For several years, grafting with allogeneic keratinocyte cultures has been used successfully as a wound-healing therapy both by us and by many other groups. Since their postgrafting survival time is limited, the effect of these cultures is generally explained by the production of wound repair-stimulating factors that promote proliferation and migration of resident cells. In this study we show that lysates of cultured keratinocytes contain mitogenic activity for keratinocytes, endothelial cells, and fibroblasts. In addition, the lysates inhibit the contraction of collagen gels by human skin fibroblasts. On the basis of these observations and of in vivo data obtained by ourselves and others, we have evaluated the effect of total keratinocyte lysates on the healing of meshed skin autograft-covered burn wounds. Twenty burn wounds were tangentially excised and autografted with one to three meshed conventional skin transplants. An area treated with a gel containing lysated keratinocyte cultures was compared with an area treated with placebo-gel in terms of epithelialization on day 5. In six patients an additional fresh keratinocyte alloculture was applied as a positive control.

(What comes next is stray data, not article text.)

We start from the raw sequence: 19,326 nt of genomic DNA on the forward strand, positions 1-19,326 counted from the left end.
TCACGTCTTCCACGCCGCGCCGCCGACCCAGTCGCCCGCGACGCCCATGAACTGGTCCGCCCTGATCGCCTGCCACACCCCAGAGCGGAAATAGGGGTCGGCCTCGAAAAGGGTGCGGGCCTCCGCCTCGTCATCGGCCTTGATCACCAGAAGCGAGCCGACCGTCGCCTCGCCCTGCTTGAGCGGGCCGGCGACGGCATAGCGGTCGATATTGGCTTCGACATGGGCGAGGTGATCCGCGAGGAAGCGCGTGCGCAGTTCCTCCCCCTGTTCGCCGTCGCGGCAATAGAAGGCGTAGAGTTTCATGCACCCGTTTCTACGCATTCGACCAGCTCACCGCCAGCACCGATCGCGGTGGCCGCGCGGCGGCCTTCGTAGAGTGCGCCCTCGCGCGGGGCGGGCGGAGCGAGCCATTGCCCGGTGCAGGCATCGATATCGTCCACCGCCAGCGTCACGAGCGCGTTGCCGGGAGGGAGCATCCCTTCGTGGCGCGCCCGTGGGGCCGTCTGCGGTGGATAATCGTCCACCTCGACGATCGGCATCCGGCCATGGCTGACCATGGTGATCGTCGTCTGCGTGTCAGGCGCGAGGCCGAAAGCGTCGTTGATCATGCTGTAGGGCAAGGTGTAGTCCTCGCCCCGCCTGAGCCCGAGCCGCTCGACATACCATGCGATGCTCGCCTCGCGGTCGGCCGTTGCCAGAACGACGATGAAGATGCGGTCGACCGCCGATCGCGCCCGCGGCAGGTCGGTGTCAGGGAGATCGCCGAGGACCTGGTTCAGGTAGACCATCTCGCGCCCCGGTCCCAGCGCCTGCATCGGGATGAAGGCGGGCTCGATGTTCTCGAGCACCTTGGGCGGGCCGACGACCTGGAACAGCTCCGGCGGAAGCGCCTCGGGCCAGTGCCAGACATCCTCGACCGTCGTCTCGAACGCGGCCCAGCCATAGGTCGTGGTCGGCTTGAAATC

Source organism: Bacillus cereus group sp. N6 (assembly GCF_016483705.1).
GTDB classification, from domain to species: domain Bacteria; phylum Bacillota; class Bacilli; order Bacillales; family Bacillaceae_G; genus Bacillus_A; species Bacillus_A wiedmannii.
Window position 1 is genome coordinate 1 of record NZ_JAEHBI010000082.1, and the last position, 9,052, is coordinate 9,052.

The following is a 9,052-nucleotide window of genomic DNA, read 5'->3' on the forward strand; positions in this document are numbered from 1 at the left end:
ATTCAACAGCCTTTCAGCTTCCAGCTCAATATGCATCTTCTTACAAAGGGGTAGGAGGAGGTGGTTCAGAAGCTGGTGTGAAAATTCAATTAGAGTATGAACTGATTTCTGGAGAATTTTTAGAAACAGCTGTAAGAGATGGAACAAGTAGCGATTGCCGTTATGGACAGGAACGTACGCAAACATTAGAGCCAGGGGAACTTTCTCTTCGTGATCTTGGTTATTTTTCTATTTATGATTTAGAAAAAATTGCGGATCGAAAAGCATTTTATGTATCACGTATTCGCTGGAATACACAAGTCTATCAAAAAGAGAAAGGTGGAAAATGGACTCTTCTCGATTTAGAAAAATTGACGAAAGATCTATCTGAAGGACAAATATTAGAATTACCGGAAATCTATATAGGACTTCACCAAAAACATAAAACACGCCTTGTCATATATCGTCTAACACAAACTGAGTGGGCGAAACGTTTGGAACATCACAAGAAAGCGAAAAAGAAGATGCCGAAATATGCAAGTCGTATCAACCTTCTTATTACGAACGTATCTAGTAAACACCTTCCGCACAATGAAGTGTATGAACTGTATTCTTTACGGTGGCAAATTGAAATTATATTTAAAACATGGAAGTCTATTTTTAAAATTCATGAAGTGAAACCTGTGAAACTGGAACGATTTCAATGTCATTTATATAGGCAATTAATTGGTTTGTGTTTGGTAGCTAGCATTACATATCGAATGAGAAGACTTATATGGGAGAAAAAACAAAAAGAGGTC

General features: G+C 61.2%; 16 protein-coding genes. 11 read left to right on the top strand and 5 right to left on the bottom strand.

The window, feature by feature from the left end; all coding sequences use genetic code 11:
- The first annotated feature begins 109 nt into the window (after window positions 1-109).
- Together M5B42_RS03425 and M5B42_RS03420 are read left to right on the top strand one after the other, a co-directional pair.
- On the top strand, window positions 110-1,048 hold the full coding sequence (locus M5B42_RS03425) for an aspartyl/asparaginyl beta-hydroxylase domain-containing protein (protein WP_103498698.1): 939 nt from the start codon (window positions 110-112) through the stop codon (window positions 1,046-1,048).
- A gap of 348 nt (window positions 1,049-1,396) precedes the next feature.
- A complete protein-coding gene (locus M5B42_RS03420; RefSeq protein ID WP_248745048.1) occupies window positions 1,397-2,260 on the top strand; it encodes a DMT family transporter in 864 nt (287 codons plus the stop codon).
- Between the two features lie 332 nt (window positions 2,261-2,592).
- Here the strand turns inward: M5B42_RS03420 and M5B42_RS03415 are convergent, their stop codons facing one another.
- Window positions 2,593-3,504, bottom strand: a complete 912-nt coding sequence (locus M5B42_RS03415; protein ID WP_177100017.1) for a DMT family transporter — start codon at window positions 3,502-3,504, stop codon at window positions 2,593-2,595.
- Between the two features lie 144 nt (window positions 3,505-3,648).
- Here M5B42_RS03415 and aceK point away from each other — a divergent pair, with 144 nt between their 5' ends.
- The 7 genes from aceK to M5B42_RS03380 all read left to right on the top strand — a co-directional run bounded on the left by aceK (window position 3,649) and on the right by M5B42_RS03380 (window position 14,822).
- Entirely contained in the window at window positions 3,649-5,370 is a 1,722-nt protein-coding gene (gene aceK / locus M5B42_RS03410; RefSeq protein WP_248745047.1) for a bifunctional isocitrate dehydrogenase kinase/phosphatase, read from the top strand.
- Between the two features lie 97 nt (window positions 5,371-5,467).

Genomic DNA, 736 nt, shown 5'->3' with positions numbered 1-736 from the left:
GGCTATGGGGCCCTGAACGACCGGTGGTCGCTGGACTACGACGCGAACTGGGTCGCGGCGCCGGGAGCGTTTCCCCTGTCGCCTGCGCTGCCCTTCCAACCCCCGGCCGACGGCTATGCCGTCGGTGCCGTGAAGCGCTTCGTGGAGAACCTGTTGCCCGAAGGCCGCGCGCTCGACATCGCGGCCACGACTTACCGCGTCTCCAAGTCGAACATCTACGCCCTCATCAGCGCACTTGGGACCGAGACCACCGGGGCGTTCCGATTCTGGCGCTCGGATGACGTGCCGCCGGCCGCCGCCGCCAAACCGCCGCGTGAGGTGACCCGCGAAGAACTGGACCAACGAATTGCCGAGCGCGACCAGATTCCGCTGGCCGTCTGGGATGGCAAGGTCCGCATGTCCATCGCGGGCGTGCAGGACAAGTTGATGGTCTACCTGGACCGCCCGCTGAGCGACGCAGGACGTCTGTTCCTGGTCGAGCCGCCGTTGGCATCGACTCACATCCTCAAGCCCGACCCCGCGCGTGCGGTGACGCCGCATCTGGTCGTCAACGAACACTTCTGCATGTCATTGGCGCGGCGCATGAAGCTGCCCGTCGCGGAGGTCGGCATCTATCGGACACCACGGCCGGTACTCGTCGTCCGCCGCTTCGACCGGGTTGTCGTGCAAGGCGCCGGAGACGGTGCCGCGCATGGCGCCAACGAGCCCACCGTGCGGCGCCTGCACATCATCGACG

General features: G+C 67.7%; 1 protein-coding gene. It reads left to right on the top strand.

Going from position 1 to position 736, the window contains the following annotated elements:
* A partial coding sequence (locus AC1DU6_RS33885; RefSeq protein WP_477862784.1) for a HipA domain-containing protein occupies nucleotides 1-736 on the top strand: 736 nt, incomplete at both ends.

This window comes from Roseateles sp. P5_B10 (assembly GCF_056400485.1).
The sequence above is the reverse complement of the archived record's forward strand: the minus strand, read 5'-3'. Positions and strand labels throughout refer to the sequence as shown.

Results indicate that the newly formed epithelium (difference between percentage of epithelialization on day 5 and on day 0) was 31.1 percent in the treated area compared with 16.5 percent in the placebo area. This result is comparable with the value obtained by treatment with fresh keratinocyte allocultures, namely, 33.8 percent. These figures show a twofold stimulation of epithelialization.
From the Burn Center of Brussels and Innogenetics, Ghent. Received for publication August 9, 1994; revised July 5, 1995.
Dr. Luc Duinslaeger
Burn Center Brussels Bruynstraat, 1 1120 Neder-Over-Heembeek, Belgium